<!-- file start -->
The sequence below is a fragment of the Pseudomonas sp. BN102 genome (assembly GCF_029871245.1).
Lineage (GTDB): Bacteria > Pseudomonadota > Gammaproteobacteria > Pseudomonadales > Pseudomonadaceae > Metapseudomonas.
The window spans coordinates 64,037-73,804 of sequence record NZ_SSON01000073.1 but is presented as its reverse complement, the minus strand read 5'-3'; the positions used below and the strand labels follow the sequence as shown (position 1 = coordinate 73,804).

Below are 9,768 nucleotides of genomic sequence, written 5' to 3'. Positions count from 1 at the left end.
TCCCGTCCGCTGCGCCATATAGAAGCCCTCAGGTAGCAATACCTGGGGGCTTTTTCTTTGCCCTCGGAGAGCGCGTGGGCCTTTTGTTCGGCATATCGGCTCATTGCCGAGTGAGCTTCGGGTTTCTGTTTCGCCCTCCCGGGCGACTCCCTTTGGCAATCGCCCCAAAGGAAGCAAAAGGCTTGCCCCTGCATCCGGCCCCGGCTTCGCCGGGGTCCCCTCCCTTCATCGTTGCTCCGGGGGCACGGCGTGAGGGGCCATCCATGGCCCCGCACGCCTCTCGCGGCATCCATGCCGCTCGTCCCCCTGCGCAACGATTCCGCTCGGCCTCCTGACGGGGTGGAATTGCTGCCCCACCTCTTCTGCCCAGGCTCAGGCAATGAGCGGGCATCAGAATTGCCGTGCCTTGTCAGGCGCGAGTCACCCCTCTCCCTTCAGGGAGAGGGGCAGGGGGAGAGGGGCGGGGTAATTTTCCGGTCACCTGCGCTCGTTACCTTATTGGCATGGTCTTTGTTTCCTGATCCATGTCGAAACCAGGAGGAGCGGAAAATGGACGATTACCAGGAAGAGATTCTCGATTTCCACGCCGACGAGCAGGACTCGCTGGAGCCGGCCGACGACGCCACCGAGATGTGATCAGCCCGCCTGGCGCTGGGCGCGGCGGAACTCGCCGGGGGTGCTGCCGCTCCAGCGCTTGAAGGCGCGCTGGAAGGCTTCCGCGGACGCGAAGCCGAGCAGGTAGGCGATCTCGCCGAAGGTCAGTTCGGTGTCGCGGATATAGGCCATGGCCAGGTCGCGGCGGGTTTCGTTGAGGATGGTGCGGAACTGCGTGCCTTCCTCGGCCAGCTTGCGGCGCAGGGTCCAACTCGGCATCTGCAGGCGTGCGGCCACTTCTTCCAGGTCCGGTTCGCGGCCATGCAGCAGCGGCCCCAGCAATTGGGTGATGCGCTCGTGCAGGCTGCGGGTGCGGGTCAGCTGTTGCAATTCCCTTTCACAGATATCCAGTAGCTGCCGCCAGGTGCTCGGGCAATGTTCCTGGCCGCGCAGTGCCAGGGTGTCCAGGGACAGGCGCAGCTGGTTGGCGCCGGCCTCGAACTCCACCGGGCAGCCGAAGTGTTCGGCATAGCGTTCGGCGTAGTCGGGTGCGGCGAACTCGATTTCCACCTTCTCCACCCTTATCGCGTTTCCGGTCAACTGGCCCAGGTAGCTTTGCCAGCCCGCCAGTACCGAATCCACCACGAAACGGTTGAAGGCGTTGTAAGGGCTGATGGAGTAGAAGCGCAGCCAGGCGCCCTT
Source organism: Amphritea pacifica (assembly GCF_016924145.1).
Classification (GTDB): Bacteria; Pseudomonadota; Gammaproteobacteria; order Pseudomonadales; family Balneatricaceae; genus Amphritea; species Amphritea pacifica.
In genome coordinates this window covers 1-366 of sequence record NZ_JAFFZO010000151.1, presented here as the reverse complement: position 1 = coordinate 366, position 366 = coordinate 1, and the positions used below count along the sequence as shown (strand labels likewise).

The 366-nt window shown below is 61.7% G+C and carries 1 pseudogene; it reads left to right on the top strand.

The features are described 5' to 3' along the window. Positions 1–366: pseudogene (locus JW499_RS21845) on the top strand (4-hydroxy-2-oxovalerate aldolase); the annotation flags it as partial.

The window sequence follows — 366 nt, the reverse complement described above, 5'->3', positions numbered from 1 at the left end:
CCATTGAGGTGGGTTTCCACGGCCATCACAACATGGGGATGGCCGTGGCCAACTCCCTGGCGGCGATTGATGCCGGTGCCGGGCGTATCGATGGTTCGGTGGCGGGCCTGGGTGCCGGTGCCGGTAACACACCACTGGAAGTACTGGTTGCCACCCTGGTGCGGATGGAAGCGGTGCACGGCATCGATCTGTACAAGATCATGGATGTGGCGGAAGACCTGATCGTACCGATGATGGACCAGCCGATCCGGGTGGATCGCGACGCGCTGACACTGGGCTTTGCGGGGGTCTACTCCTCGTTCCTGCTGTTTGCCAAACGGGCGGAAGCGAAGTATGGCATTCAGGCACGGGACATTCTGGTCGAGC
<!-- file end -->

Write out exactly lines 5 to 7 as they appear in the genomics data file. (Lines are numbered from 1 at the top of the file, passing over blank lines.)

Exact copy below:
TCCCGTCCGCTGCGCCATATAGAAGCCCTCAGGTAGCAATACCTGGGGGCTTTTTCTTTGCCCTCGGAGAGCGCGTGGGCCTTTTGTTCGGCATATCGGCTCATTGCCGAGTGAGCTTCGGGTTTCTGTTTCGCCCTCCCGGGCGACTCCCTTTGGCAATCGCCCCAAAGGAAGCAAAAGGCTTGCCCCTGCATCCGGCCCCGGCTTCGCCGGGGTCCCCTCCCTTCATCGTTGCTCCGGGGGCACGGCGTGAGGGGCCATCCATGGCCCCGCACGCCTCTCGCGGCATCCATGCCGCTCGTCCCCCTGCGCAACGATTCCGCTCGGCCTCCTGACGGGGTGGAATTGCTGCCCCACCTCTTCTGCCCAGGCTCAGGCAATGAGCGGGCATCAGAATTGCCGTGCCTTGTCAGGCGCGAGTCACCCCTCTCCCTTCAGGGAGAGGGGCAGGGGGAGAGGGGCGGGGTAATTTTCCGGTCACCTGCGCTCGTTACCTTATTGGCATGGTCTTTGTTTCCTGATCCATGTCGAAACCAGGAGGAGCGGAAAATGGACGATTACCAGGAAGAGATTCTCGATTTCCACGCCGACGAGCAGGACTCGCTGGAGCCGGCCGACGACGCCACCGAGATGTGATCAGCCCGCCTGGCGCTGGGCGCGGCGGAACTCGCCGGGGGTGCTGCCGCTCCAGCGCTTGAAGGCGCGCTGGAAGGCTTCCGCGGACGCGAAGCCGAGCAGGTAGGCGATCTCGCCGAAGGTCAGTTCGGTGTCGCGGATATAGGCCATGGCCAGGTCGCGGCGGGTTTCGTTGAGGATGGTGCGGAACTGCGTGCCTTCCTCGGCCAGCTTGCGGCGCAGGGTCCAACTCGGCATCTGCAGGCGTGCGGCCACTTCTTCCAGGTCCGGTTCGCGGCCATGCAGCAGCGGCCCCAGCAATTGGGTGATGCGCTCGTGCAGGCTGCGGGTGCGGGTCAGCTGTTGCAATTCCCTTTCACAGATATCCAGTAGCTGCCGCCAGGTGCTCGGGCAATGTTCCTGGCCGCGCAGTGCCAGGGTGTCCAGGGACAGGCGCAGCTGGTTGGCGCCGGCCTCGAACTCCACCGGGCAGCCGAAGTGTTCGGCATAGCGTTCGGCGTAGTCGGGTGCGGCGAACTCGATTTCCACCTTCTCCACCCTTATCGCGTTTCCGGTCAACTGGCCCAGGTAGCTTTGCCAGCCCGCCAGTACCGAATCCACCACGAAACGGTTGAAGGCGTTGTAAGGGCTGATGGAGTAGAAGCGCAGCCAGGCGCCCTT
Source organism: Amphritea pacifica (assembly GCF_016924145.1).
Classification (GTDB): Bacteria; Pseudomonadota; Gammaproteobacteria; order Pseudomonadales; family Balneatricaceae; genus Amphritea; species Amphritea pacifica.